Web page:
Network is integral to the future of hybrid infrastructure solutions, but many companies are just coming to terms with the back-end complexity of how the latest networking technologies figure into the performance, reliability, scalability and visibility of their entire footprint.
“When you introduce hybrid into the mix—and we all see that it is a trend that is accelerating—it’s just making the network more complex. And that’s the area where most enterprises have a skills gap,” said Jennifer Curry, INAP’s SVP, Product & Technology, at this month’s Hosting and Cloud Transformation Summit (HCTS), hosted by 451 Research, part of S&P Global Market Intelligence.
Curry discussed this topic and more on a panel entitled “The Future of Datacenter Networking and Interconnection” during week one of the event.
Networking Needs and Customer Perceptions
During the presentation and panel, hosts Craig Matsumoto and Mike Fratto, both 451 Research senior research analysists, shared how customers are looking for direct connection to public cloud and interconnection from their colocation providers. Furthermore, interconnection services were deemed as a high-priority ask for colocation clients in the context of COVID-19.
While there is a need for a strong network, enterprise understanding in this area is often lacking. Curry noted that interconnection and network design are the foundation of a successful hybrid environment, but it is easy for people to not think about network, as it is often bundled with a solution from a provider. Behind those solutions, however, network engineers are working hard to make everything work as it should, creating a skills gap in this area within the enterprise.
Despite this gap, recognition that this hybrid world is making the network more complex is on the rise. Traditional networking requirements are still top of mind—performance, reliability, scalability, visibility—but customers have to account for them across multiple platforms and providers. In 451 Research’s Voice of the Enterprise survey, participants named “high complexity” as the biggest pain point related to networking.
Giving Network Control Back to the Enterprise
With this complexity comes several pitfalls associated with giving control of the network back to enterprise end users. Curry specifically noted the careful balance between cost control and performance, especially with the on-demand nature of the current infrastructure landscape.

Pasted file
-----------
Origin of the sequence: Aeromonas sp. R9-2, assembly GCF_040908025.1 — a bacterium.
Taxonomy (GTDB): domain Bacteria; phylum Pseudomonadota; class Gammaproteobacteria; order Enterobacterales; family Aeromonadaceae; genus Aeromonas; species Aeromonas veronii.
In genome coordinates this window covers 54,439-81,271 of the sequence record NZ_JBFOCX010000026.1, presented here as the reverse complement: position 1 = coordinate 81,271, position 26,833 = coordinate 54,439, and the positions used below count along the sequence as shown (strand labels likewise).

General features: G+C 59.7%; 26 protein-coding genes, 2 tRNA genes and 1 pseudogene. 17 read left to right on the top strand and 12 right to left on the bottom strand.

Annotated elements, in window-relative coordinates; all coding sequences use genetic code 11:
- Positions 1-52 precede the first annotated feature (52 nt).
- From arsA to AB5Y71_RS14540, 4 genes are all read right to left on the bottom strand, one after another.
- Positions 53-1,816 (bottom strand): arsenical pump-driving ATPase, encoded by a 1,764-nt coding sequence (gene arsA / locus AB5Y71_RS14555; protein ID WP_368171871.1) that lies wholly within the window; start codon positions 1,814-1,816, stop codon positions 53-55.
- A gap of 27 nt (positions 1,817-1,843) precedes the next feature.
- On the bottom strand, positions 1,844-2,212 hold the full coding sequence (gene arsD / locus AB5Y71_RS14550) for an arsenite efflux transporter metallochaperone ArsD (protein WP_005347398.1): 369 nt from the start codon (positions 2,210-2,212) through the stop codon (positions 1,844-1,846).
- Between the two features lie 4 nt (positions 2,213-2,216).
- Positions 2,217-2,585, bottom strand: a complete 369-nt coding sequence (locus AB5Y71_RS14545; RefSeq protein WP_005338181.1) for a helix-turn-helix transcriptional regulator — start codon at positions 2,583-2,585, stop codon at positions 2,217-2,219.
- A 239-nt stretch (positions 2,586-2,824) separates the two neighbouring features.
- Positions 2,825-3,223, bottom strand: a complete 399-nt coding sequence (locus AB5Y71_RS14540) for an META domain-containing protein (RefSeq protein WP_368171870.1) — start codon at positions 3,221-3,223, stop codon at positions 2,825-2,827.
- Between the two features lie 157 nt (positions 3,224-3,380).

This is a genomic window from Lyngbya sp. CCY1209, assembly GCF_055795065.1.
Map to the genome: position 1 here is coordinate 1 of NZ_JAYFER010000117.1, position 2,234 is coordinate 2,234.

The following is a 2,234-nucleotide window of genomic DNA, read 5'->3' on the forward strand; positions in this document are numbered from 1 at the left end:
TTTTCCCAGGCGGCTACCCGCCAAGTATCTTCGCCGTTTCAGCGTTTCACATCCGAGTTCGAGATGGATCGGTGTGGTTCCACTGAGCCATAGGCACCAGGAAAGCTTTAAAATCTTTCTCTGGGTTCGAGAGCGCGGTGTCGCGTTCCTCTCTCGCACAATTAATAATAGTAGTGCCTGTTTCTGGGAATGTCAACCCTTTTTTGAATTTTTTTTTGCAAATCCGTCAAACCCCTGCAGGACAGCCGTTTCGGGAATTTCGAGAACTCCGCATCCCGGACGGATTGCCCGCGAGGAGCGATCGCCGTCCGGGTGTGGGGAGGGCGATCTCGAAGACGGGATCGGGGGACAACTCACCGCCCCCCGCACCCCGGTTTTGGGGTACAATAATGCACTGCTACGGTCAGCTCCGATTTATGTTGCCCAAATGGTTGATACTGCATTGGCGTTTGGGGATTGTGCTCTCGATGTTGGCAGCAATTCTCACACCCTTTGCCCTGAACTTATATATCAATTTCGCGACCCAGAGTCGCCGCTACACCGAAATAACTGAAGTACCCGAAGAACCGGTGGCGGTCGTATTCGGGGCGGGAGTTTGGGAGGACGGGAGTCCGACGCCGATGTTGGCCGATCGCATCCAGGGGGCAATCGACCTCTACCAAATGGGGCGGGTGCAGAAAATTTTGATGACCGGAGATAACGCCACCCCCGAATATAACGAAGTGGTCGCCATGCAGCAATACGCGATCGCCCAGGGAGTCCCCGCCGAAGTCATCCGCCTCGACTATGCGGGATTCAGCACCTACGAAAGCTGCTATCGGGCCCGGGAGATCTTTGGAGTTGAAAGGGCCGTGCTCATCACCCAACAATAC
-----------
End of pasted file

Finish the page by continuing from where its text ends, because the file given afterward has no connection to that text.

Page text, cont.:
“There’s still a lot of focus on cost. If you start to get into the on-demand nature, and you have these tools at the ready that allow you to rapidly scale or have some control over peak usage, the next thing you know, you get a bill where the sprawl is 2-3 times what you thought it was going to be,” she said.
Providers will have to work to get customers comfortable with forecasting their network usage and be able to translate that into the appropriate management. Curry found it interesting that, in the first slide shared above, interconnection and connectivity were top of mind for many participants, but only 26 percent were thinking about network management.
“The easier you make it for customers to make changes, the more you introduce some of that variability that maybe they’re not thinking about,” Curry said.
With a hyper-focus on cost optimization, enterprises can get themselves into situations where they may unintentionally starve some areas of the network. Or, conversely, the costs might skyrocket. Curry noted there are a number of unknowns as self-management tools become more prevalent.
“There are a lot of pitfalls, as well as a lot of opportunity as you get into self-management,” she concluded.
How Network Figures into 5G and COVID-19
In an interview with the INAP ThinkIT blog after the session, Curry shared additional information on how network has and will continue to be impacted by 5G and COVID-19 demands.
The 5G revolution is going to impact multi-tenant data centers (MTDC). Curry noted that 5G spending is predicted to double from 2019 – 2020, but there is still uncertainty around what 5G means to all aspects of infrastructure.
“For data centers, there are the ‘known’ changes that will have to take place, including upgrades and changes to routers, switching, etc.” Curry said. “There is an expectation of changes coming to SDN and NFV (network functions virtualization), but the extent is unknown. There is a breaking point in transporting data from the edge to central data centers, and this is where the MTDC will need to evolve.”
The COVID-19 pandemic has also had an impact on NaaS/on-demand network. Curry stated that while many businesses support remote working, an overnight pivot to full remote workforces further highlighted the need for flexibility and scale in all parts of the infrastructure.
“Some verticals experienced almost overnight saturation of their infrastructure as the daily usage model was completely altered,” Curry said. “And security, while always a priority, resurfaced again as the enterprise was forced to take a new look at the ways their users interact with the systems and data.”
Simplify Your Hybrid Infrastructure with INAP
Networking is an essential element of any successful hybrid strategy, but the complexity doesn’t have to burden your team.
Cut through the complexity and get the performance, reliability, scalability and visibility you need with INAP’s network solutions. Take advantage of our 90+ points of presence, 27 public cloud-on ramps, route-optimized IP transit and global high-speed backbone. To top it off, our experienced solution engineers will design right-sized data center and networking solutions for unique needs.
Explore INAP’s Global Network.